The plant is the most important part in crop production. The roots of the plants spread through soil, absorb water and minerals which are transported to the stem, branches and leaves. They also give firm anchorage to the plant and in addition accumulate nutrients. As important as this may seem it is surprising that the roots are the least known about, the least understood and the least appreciated part of a plant. This is undoubtedly true to the fact that they are “out of sight and out of mind”.
Three types of roots can be found. Feeder roots are responsible for the absorption of water and minerals. These roots are the smallest and the most neglected.
The feeder roots are found in the upper regions of the soil profile. The Oxygen roots are as their name imply, responsible for the oxygen in-take in plants. They are differentiated and also found close to the surface of the soil.
The structural roots anchor the plant. These roots are the main reason for the misconception that exists leading to ineffective irrigational methods. This misconception occurs due to the fact that these roots are normally found in the deeper soil regions and farmers tend to irrigate heavier and longer to enable water to reach the structural roots.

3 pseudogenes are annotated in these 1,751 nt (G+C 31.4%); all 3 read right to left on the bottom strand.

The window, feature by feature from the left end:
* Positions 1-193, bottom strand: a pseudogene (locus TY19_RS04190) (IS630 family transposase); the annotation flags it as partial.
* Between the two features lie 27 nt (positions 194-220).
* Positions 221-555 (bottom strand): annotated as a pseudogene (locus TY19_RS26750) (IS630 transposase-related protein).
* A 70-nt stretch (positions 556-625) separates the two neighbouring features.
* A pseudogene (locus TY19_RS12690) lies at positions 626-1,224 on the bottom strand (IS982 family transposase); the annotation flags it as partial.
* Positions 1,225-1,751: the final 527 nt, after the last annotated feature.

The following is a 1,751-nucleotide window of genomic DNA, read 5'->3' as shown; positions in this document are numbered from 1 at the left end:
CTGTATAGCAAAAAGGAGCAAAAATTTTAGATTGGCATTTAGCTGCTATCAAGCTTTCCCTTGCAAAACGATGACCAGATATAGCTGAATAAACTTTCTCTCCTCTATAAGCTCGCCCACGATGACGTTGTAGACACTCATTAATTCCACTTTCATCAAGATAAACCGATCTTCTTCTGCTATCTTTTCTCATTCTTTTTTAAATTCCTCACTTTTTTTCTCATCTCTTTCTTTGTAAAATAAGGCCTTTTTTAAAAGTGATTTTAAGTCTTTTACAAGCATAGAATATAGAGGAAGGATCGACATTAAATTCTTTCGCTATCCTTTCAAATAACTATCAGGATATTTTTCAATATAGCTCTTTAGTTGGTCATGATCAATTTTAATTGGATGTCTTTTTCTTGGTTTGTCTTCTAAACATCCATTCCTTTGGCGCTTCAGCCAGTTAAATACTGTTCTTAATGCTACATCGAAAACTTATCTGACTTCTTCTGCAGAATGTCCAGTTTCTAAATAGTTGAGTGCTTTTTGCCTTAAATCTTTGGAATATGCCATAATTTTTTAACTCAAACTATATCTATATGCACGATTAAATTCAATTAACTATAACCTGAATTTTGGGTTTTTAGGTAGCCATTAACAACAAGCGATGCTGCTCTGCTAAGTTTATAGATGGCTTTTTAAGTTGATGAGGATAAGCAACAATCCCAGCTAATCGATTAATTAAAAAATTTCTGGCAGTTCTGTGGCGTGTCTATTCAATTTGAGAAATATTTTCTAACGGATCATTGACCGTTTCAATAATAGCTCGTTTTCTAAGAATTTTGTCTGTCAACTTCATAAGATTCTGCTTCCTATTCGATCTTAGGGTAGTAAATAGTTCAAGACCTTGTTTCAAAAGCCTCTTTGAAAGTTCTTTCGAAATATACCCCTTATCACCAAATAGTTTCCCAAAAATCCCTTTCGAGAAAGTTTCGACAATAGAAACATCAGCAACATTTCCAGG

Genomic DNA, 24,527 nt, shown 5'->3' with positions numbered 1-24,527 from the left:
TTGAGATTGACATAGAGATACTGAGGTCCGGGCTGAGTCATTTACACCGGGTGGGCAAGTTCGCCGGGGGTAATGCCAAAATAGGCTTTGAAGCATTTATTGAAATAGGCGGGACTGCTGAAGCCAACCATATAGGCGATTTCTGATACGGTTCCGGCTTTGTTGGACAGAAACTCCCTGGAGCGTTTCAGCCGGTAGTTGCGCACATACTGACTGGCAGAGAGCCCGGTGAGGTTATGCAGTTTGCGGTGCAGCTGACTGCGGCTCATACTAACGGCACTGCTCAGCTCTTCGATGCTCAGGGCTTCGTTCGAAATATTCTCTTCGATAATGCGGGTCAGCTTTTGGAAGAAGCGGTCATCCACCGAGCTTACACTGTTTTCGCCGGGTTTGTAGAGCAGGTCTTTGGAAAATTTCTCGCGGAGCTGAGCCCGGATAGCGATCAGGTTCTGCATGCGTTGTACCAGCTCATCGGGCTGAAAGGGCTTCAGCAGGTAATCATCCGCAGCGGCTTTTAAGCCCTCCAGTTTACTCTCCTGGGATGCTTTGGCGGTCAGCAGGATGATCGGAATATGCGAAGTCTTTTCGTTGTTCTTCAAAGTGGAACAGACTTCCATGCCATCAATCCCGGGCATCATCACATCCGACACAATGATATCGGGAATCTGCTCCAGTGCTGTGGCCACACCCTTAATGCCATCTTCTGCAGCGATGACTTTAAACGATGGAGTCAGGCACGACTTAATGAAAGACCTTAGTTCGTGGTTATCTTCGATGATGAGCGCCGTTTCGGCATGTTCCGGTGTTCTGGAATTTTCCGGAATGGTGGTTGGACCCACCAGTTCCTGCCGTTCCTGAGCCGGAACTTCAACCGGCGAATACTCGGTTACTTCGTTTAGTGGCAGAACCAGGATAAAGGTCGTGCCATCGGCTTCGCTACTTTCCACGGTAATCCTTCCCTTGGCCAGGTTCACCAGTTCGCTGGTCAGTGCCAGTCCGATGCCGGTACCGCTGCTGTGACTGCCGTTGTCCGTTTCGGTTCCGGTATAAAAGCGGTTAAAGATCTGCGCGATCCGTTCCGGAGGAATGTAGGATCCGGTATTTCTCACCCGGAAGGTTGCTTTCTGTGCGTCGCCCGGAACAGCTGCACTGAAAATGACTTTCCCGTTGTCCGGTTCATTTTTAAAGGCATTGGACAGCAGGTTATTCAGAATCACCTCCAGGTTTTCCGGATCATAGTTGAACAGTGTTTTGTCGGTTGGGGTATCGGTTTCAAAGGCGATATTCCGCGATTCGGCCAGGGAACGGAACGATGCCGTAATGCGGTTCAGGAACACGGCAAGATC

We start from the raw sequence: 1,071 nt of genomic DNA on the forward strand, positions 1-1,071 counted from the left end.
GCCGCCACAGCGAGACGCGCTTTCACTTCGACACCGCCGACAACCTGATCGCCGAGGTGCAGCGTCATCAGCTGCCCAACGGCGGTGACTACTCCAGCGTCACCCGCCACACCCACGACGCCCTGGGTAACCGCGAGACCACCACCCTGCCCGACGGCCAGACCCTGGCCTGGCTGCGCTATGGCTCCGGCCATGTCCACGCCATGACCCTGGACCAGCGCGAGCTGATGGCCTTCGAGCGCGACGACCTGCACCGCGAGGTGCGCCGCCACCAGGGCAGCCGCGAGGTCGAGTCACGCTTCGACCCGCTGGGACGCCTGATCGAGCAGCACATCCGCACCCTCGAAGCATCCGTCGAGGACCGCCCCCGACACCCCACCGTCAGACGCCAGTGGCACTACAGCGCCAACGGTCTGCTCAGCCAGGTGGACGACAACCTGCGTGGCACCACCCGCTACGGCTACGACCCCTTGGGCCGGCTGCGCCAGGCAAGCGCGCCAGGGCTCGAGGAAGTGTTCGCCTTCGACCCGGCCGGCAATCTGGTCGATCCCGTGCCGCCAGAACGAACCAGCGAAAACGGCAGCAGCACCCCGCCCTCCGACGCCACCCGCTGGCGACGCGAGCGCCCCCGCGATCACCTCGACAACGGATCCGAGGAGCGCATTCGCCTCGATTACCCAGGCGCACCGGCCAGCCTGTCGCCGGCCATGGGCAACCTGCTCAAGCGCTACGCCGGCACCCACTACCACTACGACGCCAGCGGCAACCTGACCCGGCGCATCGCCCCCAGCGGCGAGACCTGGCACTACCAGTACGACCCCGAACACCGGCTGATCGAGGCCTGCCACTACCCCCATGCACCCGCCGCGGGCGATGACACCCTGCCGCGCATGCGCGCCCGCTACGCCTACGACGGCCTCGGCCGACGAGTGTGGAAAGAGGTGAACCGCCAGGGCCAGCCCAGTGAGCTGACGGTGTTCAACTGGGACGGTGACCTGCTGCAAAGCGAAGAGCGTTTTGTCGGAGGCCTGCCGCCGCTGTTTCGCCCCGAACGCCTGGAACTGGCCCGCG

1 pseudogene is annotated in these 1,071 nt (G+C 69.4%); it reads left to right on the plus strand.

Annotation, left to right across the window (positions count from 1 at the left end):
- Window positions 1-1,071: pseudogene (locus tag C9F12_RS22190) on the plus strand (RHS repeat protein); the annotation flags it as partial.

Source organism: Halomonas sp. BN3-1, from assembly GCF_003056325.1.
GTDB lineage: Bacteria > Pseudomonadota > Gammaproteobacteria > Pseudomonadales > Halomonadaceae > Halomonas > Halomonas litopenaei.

This method however is not efficient as it is the feeder roots that perform the vital task to supply water and minerals to the plant. Ninety percent of all nourishing roots are found in the upper 150mm of soil, therefore it should be evident that irrigation cycles should be shorter and at regular intervals because we tend to over-estimate root depth. Because we irrigate too much too long per cycle we tend to develop saturated conditions in the deeper soil profile. This leads to little water being optimally used by the feeder roots. Conditions of over-irrigated underground develop which ultimately leads to inferior water and oxygen intake. The importance of oxygen and water intake is vital to the absorption of minerals of the plant. Needless to say that the saturated conditions imply that essential minerals do not get transported to the plant. Soil-born diseases are also a function of Oxygen intake in the plant.
It clearly seems that a thorough understanding of the activities of a plant both above ground and below ground and the ways in which these activities can be influenced by various agricultural practices should form the foundation of cultivation. Not until the mechanism by which the soil and the plant are brought into favorable relationship, will the root system be clearly understood.